This picture is looking at the north side.

Cement between the stones is still there and in better shape than the cement in the big dig!

A hard to achieve angle! This picture shows the perfectly straight southwest side.

East Portal

The East portal alignment tower is long gone now, it was removed during the completion of the tunnel.

The Alignment tower is the small building that appears bottom left of the portal. You can barely make out the pole protruding from the roof in this image.

West Portal

The exact location of the West portal Alignment tower is unknown by me. I suspect that it was actually contrary to most comments located west of the portal of the Haupt Tunnel, somewhere south of the curved cut. Further physical investigation will be required.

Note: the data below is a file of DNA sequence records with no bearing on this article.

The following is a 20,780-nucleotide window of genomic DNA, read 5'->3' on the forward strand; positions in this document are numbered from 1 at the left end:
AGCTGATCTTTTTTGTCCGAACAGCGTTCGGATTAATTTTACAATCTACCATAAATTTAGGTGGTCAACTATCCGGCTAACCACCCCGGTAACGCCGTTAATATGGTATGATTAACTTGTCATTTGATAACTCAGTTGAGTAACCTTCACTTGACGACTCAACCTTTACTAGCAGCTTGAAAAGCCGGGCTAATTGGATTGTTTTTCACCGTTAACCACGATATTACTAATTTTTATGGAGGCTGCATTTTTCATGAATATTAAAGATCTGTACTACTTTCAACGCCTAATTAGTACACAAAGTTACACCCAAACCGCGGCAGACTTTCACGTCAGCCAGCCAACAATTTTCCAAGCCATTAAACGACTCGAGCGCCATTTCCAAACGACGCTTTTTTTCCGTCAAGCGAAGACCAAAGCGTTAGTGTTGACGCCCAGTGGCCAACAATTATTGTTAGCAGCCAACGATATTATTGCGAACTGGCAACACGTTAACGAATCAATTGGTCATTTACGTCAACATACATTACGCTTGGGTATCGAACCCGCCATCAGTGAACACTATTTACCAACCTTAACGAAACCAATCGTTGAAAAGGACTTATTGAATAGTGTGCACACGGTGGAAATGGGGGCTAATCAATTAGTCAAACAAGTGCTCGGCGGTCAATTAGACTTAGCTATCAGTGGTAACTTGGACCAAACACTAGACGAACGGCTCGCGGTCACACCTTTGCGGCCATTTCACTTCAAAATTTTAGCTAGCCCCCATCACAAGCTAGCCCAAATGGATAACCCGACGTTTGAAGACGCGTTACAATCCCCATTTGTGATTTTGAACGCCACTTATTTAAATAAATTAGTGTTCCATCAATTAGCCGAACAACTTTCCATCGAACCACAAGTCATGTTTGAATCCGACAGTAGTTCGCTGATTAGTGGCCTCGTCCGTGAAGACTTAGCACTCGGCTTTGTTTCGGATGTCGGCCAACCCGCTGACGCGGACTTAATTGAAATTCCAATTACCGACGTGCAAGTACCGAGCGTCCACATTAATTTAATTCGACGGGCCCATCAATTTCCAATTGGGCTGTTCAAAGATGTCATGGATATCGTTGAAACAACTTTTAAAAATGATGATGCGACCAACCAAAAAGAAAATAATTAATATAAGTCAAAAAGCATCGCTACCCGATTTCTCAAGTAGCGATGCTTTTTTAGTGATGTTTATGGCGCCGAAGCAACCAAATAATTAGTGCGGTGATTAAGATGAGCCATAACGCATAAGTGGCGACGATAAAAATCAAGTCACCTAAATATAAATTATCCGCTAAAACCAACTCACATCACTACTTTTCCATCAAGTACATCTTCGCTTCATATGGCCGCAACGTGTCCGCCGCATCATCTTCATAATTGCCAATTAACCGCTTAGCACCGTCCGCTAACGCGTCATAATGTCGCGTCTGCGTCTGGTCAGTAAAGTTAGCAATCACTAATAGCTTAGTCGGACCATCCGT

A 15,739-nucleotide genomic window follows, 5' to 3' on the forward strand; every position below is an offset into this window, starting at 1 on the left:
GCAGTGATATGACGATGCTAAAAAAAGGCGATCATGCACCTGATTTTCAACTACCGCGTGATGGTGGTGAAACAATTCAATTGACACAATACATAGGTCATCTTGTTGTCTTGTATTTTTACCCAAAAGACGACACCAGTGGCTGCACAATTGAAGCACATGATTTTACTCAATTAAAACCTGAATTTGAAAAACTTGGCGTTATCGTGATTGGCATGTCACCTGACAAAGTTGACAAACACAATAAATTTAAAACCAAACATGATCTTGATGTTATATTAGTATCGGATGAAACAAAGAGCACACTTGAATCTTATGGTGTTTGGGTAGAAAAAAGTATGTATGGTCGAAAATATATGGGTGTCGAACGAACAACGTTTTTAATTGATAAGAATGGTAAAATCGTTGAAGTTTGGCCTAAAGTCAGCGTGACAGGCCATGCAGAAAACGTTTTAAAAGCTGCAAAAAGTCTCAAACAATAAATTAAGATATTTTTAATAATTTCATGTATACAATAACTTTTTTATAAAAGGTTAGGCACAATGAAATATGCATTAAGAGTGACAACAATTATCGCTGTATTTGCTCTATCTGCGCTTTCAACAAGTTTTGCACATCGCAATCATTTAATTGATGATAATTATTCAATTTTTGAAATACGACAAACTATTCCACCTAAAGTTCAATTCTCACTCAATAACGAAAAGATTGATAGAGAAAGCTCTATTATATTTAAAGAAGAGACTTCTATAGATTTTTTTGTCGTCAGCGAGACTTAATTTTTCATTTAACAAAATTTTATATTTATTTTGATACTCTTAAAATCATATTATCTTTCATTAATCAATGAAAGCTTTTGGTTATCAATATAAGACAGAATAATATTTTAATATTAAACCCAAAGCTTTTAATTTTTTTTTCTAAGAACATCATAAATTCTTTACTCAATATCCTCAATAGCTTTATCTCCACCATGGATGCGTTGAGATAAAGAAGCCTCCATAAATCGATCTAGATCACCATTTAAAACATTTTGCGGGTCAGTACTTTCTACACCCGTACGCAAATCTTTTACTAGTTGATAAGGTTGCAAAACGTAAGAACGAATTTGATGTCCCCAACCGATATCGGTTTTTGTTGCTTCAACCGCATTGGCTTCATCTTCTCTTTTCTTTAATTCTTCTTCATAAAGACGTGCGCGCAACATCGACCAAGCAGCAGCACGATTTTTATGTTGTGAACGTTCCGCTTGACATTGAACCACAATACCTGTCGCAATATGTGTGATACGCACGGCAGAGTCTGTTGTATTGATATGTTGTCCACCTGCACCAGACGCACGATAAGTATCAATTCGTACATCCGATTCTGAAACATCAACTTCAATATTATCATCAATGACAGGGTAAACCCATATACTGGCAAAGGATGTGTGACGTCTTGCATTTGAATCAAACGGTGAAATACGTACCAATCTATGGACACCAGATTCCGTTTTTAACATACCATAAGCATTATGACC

Copyright 2000 - 2005 M Howes
Trespassing is illegal and dangerous especially when inside the tunnel with a train! If you go inside and see a light run and hide! that is unless of course its the portal, then you don't have to run nor hide. Trains burn diesel fuel and produce among other things carbon monoxide and deafening amounts of noise! Trains also have people in them and people have eyes used for seeing things.. Like trespassers! Just be careful use your head and stay safe.